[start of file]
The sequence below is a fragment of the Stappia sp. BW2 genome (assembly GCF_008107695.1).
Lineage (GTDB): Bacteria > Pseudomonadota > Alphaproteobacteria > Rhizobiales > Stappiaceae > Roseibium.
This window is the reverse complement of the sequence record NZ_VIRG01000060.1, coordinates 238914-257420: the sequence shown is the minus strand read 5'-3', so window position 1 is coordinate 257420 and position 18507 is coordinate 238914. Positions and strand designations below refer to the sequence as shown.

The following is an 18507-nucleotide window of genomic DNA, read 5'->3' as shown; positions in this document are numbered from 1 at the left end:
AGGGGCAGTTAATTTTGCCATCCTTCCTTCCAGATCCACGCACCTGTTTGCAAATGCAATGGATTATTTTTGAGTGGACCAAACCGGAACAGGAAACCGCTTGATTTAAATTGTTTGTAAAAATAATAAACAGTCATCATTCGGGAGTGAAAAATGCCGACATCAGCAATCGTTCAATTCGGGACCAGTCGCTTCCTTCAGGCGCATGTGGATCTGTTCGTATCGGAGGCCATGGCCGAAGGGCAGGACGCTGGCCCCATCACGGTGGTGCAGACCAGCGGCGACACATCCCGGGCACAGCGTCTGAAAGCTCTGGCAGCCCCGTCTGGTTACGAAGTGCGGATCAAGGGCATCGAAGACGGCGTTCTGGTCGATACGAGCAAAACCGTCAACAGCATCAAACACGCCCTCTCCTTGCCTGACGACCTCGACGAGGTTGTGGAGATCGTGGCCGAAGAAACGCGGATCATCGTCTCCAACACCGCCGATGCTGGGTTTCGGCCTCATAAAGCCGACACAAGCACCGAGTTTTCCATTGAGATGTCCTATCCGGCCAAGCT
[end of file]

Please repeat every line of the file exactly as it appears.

The sequence below is a fragment of the Stappia sp. BW2 genome (assembly GCF_008107695.1).
Lineage (GTDB): Bacteria > Pseudomonadota > Alphaproteobacteria > Rhizobiales > Stappiaceae > Roseibium.
This window is the reverse complement of the sequence record NZ_VIRG01000060.1, coordinates 238914-257420: the sequence shown is the minus strand read 5'-3', so window position 1 is coordinate 257420 and position 18507 is coordinate 238914. Positions and strand designations below refer to the sequence as shown.

The following is an 18507-nucleotide window of genomic DNA, read 5'->3' as shown; positions in this document are numbered from 1 at the left end:
AGGGGCAGTTAATTTTGCCATCCTTCCTTCCAGATCCACGCACCTGTTTGCAAATGCAATGGATTATTTTTGAGTGGACCAAACCGGAACAGGAAACCGCTTGATTTAAATTGTTTGTAAAAATAATAAACAGTCATCATTCGGGAGTGAAAAATGCCGACATCAGCAATCGTTCAATTCGGGACCAGTCGCTTCCTTCAGGCGCATGTGGATCTGTTCGTATCGGAGGCCATGGCCGAAGGGCAGGACGCTGGCCCCATCACGGTGGTGCAGACCAGCGGCGACACATCCCGGGCACAGCGTCTGAAAGCTCTGGCAGCCCCGTCTGGTTACGAAGTGCGGATCAAGGGCATCGAAGACGGCGTTCTGGTCGATACGAGCAAAACCGTCAACAGCATCAAACACGCCCTCTCCTTGCCTGACGACCTCGACGAGGTTGTGGAGATCGTGGCCGAAGAAACGCGGATCATCGTCTCCAACACCGCCGATGCTGGGTTTCGGCCTCATAAAGCCGACACAAGCACCGAGTTTTCCATTGAGATGTCCTATCCGGCCAAGCT